DSNIC: Brief Firmware Description.

Marcel Boosten

CERN, EP/ATD, Geneva, Switzerland

December 12 1997

Table of Contents


The DSNIC firmware has been designed to full fill two requirements: The DSNIC card contains two C101 DS link interfaces. The first C101 is used to provide register I/O based network access meant for network control. The second C101 is used to support the high speed message communication protocol.

We have designed a high speed message passing protocol with the following characteristics:

Firmware design

The design of the firmware is the result of the following arguments:


Figure 1 shows a block diagram of the firmware. The functions are described in AHDL and compiled to run on the -3 version of the Altera 10K50.

Figure 1: AHDL functional block diagram.

Detailed design

COMIN takes care of packet reception, it splits packet headers from packet data. The headers are send to the HEADLENFIFO, and the data is send to the INFIFO. Apart from splitting, COMIN also counts the packet length, which is known as soon as the end-of-packet character has been received. Also this length is send to the HEADLENFIFO. Data in the HEADLENFIFO is delivered to an AMCC mailbox, which can generate an interrupt. On a header reception interrupt, the host CPU can establish the receiving DMA.

COMOUT takes care of sending data and acknowledge packets. If data is available in both the ACKFIFO and the OUTFIFO, data in the ACKFIFO will be selected. This way, acknowledges can pass by enqueued data packets.

In order to hide the latency of the controlling software, there are FIFOs on both the receiving and the transmitting side. The buffer size of 1 Kbyte was chosen as a good fit into the internal resources of the Altera FPGA and it can hide a latency up to 100 usec which should be sufficient to hide software latency.

To avoid a store-and-forward system, the receiving DMA must be initialised as soon as the header of the packet is received. However, the length of the DMA transfer should be known beforehand. This is not the case, since the packet length is determined by COMIN via counting. Therefore FLUSH pads out each packet to the full packet length. DMAs can now be set up immediately on header reception, using the full packet length.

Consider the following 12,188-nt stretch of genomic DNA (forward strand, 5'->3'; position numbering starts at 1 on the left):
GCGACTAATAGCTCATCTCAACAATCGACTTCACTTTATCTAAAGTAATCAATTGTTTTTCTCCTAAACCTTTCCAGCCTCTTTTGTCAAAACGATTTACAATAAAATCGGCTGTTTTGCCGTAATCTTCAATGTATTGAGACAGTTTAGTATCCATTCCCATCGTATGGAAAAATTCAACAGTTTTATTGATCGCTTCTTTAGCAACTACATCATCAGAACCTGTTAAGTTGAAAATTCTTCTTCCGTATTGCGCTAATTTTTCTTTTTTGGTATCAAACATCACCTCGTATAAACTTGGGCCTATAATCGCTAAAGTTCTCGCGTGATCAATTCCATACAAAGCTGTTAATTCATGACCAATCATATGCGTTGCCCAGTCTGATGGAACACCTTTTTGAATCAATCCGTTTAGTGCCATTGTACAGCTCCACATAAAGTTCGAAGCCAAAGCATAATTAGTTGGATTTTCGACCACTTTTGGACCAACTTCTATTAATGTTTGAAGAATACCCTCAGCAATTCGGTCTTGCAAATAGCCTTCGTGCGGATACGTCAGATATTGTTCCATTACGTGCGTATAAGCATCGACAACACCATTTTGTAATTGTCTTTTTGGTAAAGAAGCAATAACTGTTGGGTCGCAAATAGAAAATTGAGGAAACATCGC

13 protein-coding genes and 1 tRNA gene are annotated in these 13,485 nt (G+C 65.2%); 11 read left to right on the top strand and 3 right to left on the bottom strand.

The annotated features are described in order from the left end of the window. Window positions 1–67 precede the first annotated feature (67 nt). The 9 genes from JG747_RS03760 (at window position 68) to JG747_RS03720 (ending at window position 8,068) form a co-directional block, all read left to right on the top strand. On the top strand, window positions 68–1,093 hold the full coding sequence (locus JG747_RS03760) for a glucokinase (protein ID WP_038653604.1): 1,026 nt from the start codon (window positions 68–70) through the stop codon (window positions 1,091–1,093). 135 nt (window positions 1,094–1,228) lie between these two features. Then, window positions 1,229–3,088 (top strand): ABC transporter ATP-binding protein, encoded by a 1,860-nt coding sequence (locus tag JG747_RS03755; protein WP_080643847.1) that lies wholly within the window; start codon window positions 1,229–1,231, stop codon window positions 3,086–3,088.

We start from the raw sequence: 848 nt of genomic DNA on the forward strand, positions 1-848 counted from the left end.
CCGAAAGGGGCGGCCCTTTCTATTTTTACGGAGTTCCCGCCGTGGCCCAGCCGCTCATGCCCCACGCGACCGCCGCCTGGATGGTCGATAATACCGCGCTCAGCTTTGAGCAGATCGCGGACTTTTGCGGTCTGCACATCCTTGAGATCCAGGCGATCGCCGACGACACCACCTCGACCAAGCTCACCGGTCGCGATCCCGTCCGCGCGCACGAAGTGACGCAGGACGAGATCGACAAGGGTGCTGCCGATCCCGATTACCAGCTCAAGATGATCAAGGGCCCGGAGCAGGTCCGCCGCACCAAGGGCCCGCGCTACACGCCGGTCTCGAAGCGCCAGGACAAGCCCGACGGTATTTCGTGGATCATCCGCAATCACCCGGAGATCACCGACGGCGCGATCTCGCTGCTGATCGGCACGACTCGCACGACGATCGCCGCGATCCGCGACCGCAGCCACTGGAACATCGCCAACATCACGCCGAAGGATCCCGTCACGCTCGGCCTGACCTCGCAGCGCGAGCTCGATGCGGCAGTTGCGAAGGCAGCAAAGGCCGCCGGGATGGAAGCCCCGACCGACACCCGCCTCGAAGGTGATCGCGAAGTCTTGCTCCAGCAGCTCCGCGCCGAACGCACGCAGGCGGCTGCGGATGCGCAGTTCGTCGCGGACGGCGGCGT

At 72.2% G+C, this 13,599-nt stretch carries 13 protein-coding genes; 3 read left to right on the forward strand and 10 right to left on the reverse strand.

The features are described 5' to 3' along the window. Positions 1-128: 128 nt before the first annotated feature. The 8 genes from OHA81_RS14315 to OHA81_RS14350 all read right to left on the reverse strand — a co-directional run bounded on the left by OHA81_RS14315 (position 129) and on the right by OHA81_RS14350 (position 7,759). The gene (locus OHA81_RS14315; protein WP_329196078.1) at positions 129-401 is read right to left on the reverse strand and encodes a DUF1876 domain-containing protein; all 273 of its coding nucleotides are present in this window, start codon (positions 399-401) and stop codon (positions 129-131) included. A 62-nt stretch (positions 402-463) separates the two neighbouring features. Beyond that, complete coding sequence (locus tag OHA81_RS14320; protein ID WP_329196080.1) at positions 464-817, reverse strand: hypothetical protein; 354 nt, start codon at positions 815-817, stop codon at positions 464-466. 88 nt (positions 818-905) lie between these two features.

AMCCMUX multiplexes the AMCC to all the FIFOs. PASSTHRU provides access to the registers of the C101 and the reset links.

Resource usage

Figure 2: Resource usage of the firmware.
Figure 2 shows the FPGA resource usage. The Altera 10K50 contains a total of 2880 Logic Cells (LCs). Due to limitations in logic placement, only about 80% of these resources can actually be used. Upto 20% of the LCs in the firmware can be made available for additional purposes by reducing the size of the ACKFIFO and the HEADLENFIFO. Currently, these FIFOs are maximised to just fill the Altera 10K50.

Figure 2 contains more functional blocks than Figure 1. The extra blocks FASTSLOW and SLOWFAST take care of data transfer from one clock domain to the other. Furthermore, there are IO and BUF blocks which ensure the timing constraints with respect to the C101 interface.


Figure 3 shows the throughput versus message length for bidirectional message exchange (Comm2) and for some different packet sizes (8, 1024, and 4096). The results show the end-to-end data bandwidth between two Linux processes. Each process is running on a 200 MHz Pentium PC.

Figure 3: Bidirectional throughput versus message length for different packet sizes.
This graph proves that the DSNIC can reach a bidirectional process-to-process throughput of 16.6 Mbytes/s, which is 90% of the theoretical bandwidth.